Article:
“So whatever you wish that others would do to you, do also to them, for this is the Law and the Prophets. Enter by the narrow gate. For the gate is wide and the way is easy that leads to destruction, and those who enter by it are many. For the gate is narrow and the way is hard that leads to life, and those who find it are few.
“Beware of false prophets, who come to you in sheep's clothing but inwardly are ravenous wolves. You will recognize them by their fruits. Are grapes gathered from thornbushes, or figs from thistles? So, every healthy tree bears good fruit, but the diseased tree bears bad fruit. A healthy tree cannot bear bad fruit, nor can a diseased tree bear good fruit. Every tree that does not bear good fruit is cut down and thrown into the fire. Thus you will recognize them by their fruits.
“Not everyone who says to me, ‘Lord, Lord,’ will enter the kingdom of heaven, but the one who does the will of my Father who is in heaven.
(Matthew 7:12-21 ESV)
The Sermon on the Mount takes up three “chapters” of Matthew’s gospel. Of course, there were no chapter divisions in the original. There were no verse numbers. There weren’t even paragraph breaks. Why? Because papyrus was quite expensive, and if you were writing something down, you used every last square inch you could. More than that, Jesus probably never delivered these lines one after another. These are much more likely a collection of the sayings of Jesus – kind of like a candidate on a whistle stop campaign – these are things Jesus said to the crowds.
If you subscribe to this thinking about how the Sermon was assembled, it makes much more sense out of the choppiness of the delivery. Mind you, I’m not saying you have to think this way about the Sermon. We’ll never know, this side of Glory, whether Jesus actually stood on a hillside and delivered this as one long sermon or not. But do not mistake: there is no disputing that these are genuine words of Jesus.
This particular passage is begins with what we usually call “The Golden Rule.” Matthew has grouped several things Jesus said on the same subject together, all having to do with the inner life that generates the outer actions. We are to make it a practice that what our inside thinks, our outside does.
I wish inwardly that I’d be treated a certain way. I outwardly treat others that way. It isn’t easy, but it is right. That’s a picture of wisdom.
I inwardly determine I’m going to enter by the narrow gate. It won’t do for me to just go in via any gate. I have to go to the trouble of finding the narrow one. This was a very potent visual for anyone who knew Jerusalem (or any other walled city, for that matter). Jerusalem had many gates on its perimeter. One apocryphal story says there was even a gate so narrow it was called The Eye of the Needle, and was used as a kind of “back door” for night travelers. Still, the idea of taking the extra time to walk all the way around a walled city in order to find the narrowest gate is a picture of taking the utmost care to be sure you’ve thought of all the angles before jumping into a course of action. That’s a picture of wisdom.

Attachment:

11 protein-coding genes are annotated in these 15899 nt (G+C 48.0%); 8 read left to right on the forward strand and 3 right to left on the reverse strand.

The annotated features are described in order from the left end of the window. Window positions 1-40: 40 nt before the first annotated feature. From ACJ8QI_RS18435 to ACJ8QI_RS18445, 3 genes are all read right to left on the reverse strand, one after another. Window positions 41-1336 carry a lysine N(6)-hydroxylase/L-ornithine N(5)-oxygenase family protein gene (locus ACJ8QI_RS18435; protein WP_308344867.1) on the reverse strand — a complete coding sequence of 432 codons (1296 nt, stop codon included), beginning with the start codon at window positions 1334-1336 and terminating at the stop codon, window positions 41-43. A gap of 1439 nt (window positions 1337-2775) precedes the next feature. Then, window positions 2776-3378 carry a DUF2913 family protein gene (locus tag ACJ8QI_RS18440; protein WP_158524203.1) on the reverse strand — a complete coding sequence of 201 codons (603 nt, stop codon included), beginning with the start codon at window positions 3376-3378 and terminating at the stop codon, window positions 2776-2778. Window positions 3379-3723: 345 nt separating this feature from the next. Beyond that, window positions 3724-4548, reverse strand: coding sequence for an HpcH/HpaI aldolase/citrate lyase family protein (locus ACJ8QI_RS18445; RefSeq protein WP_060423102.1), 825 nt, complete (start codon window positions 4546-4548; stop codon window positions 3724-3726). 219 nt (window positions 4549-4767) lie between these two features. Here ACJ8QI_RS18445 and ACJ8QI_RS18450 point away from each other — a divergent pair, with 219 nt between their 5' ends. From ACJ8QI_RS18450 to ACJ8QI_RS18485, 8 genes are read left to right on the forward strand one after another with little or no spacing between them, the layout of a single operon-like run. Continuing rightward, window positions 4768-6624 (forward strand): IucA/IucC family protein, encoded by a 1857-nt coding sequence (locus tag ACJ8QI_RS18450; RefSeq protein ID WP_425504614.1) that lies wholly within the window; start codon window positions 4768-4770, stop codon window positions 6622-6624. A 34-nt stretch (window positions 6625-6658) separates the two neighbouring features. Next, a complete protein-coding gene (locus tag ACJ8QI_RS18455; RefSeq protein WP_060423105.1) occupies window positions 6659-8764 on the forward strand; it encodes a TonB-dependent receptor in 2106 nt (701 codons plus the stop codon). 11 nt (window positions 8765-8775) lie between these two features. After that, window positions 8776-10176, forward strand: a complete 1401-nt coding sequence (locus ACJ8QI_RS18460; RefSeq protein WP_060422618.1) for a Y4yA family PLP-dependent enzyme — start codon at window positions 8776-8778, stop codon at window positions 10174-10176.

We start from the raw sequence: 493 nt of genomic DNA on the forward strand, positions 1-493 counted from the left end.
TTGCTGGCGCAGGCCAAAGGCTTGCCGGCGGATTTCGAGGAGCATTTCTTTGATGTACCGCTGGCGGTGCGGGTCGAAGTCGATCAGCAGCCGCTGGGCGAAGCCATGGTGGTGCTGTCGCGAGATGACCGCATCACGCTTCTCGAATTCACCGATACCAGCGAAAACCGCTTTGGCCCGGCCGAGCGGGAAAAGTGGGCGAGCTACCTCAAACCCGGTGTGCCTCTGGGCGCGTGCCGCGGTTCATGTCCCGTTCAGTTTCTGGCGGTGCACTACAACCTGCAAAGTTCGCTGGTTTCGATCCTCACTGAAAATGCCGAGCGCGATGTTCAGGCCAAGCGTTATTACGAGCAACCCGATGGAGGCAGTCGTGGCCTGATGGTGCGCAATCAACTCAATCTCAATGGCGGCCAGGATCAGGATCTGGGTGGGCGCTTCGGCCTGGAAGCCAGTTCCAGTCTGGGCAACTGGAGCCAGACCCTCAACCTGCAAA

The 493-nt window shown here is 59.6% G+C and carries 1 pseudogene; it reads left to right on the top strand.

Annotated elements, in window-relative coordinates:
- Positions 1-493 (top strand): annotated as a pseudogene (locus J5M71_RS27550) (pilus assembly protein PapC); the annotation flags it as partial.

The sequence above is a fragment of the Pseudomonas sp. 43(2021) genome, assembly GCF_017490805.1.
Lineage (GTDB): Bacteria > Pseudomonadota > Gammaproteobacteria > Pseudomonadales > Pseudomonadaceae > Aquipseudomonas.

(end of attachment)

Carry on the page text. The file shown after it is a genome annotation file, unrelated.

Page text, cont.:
I should be careful not to simply take the words of a person claiming to be a prophet at face value. I need to take the time to evaluate him and his message carefully to see if he has integrity. This too is a picture of wisdom.
I need to evaluate an orchard to see which trees are healthy and which are diseased. I won’t be able to tell at a distance. I have to get up close and really look and do some testing. This is a picture of wisdom.
So it is with people who call Jesus Lord. You simply can’t tell the genuine from the fake at a distance. You have to get up close and personal. At another point Jesus recommends we let the weeds grow up alongside the good plants. Why? Because that’s the only way you’ll ever see which ones you want to pluck up and throw into the fire.
The church is always going to have imposters and wolves running around in it. It is natural. Our job as members of the Body (and especially those of us who are pastors) is NOT to figure out whose faith is genuine. Our job is to love as Jesus loved, and let God sort out the rest. We cannot be the Evangelical Police, chasing after everyone to see if they are carrying their Jesus card.